Chemistry Notes: Hydrocarbons, Organic Chemistry, Thermodynamics, and More


Reactions and Concepts

Wurtz Reaction

Alkyl halides react with metallic sodium in dry ether to form alkanes.

Sodium Acetate to Methane and Ethane

Sodium acetate heated with soda lime undergoes decarboxylation to form methane. It undergoes Kolbe’s electrolysis to yield ethane.


Different spatial arrangements of atoms due to free rotation around a C-C single bond. Ethane exhibits eclipsed and staggered conformations, with staggered being more stable due to minimized repulsion.

Geometrical Isomerism

Spatial arrangement difference around a carbon-carbon double bond. Example: 2-butene.

Lindlar’s Catalyst

Partially deactivated palladised charcoal used for reducing alkynes to cis-alkenes.

HBr Addition and Peroxide Effect

Markovnikov’s rule determines major product formation in HBr addition to unsymmetrical alkenes. The peroxide effect allows addition against Markovnikov’s rule in the presence of peroxide.

Preparation of Acetone and Benzene

Calcium carbide with water yields acetylene gas. Passing acetylene through a red-hot iron tube at 873K results in cyclic polymerization to form benzene.

Hückel’s π Electron Rule and Gammexane Preparation

Planar, conjugated systems with (4n+2) π electrons are aromatic. Benzene adds chlorine in UV light to form benzene hexachloride (Gammexane).

Conversion of Benzene to Cyclohexane

Hydrogenation of benzene with nickel catalyst at high temperature and pressure yields cyclohexane.

Markovnikov’s and Anti-Markovnikov’s Rule

Markovnikov’s rule states that in an addition reaction of a hydrogen halide to an unsymmetrical alkene, the hydrogen atom adds to the carbon atom of the double bond that already has more hydrogen atoms attached. Anti-Markovnikov’s rule describes the opposite, often occurring in reactions involving peroxides or radical initiators.

Organic Chemistry

Tests and Techniques

Lassaigne’s Test and Sodium Fusion Extract

Lassaigne’s test detects nitrogen, sulphur, or halogens in organic compounds by fusing them with sodium. The resulting solution is called sodium fusion extract.

Silver Nitrate Test

Identifies the presence of halogens in organic compounds by adding silver nitrate solution.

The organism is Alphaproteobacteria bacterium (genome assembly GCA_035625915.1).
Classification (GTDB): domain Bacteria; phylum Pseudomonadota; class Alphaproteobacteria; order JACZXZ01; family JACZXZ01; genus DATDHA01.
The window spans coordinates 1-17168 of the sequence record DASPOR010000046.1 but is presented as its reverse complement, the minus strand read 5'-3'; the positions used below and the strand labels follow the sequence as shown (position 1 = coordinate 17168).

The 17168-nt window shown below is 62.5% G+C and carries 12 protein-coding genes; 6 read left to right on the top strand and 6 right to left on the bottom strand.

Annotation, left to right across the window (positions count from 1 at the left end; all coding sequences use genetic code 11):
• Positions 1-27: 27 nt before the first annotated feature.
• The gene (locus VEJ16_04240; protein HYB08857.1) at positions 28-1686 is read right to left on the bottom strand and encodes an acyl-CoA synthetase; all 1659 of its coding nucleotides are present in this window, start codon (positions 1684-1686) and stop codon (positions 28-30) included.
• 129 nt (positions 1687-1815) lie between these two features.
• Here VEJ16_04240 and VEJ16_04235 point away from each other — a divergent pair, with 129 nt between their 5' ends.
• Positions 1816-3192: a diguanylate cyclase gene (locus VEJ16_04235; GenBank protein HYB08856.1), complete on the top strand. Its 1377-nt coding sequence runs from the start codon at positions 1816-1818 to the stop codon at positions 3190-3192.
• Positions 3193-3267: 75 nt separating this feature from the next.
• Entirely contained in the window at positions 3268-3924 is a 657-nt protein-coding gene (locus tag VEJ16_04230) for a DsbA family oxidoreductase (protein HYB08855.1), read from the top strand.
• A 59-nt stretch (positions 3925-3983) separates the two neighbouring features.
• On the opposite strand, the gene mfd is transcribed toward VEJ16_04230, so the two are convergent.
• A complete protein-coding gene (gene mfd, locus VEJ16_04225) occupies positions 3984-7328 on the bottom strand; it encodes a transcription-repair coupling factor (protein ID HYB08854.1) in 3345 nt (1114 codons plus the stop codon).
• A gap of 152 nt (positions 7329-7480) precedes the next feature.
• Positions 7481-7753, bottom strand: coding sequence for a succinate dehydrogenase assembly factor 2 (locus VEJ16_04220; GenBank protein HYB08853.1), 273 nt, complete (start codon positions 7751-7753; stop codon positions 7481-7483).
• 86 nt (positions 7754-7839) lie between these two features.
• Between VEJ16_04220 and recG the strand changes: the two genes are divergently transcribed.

Organic Compound Purification

Methods like distillation, crystallization, and chromatography are used to separate and purify organic compounds.

Sublimation and Crystallization

Sublimation is the transition of a substance directly from solid to gas phase. Crystallization is the formation of solid crystals from a solution or melt, used for purifying substances.

Distillation and Electromeric Effect

Distillation separates components of a liquid mixture based on boiling points. The electromeric effect describes electron movement in a molecule due to adjacent double bonds or electron-withdrawing/donating groups.

Dumas Method and Kjeldahl’s Method

Dumas method determines the molecular weight of a volatile liquid. Kjeldahl’s method determines nitrogen content in organic compounds.

Carius Method and Metamerism

Carius method involves complete oxidation of organic compounds. Metamerism is isomerism where different alkyl groups are attached to the same functional group.

Homolytic and Heterolytic Bond Cleavage

Homolytic cleavage results in free radicals, while heterolytic cleavage produces ions.


Systems and Laws

Open, Closed, and Isolated Systems

– Open system: Exchanges matter and energy with surroundings.
– Closed system: Exchanges energy but not matter with surroundings.
– Isolated system: Doesn’t exchange matter or energy with surroundings.

1st and 2nd Laws of Thermodynamics

– 1st Law: Energy cannot be created or destroyed, only converted.
– 2nd Law: Heat flows from hotter to cooler objects, and entropy (disorder) tends to increase.

Properties and Concepts

Intensive and Extensive Properties

– Intensive property: Independent of substance amount (e.g., temperature, pressure).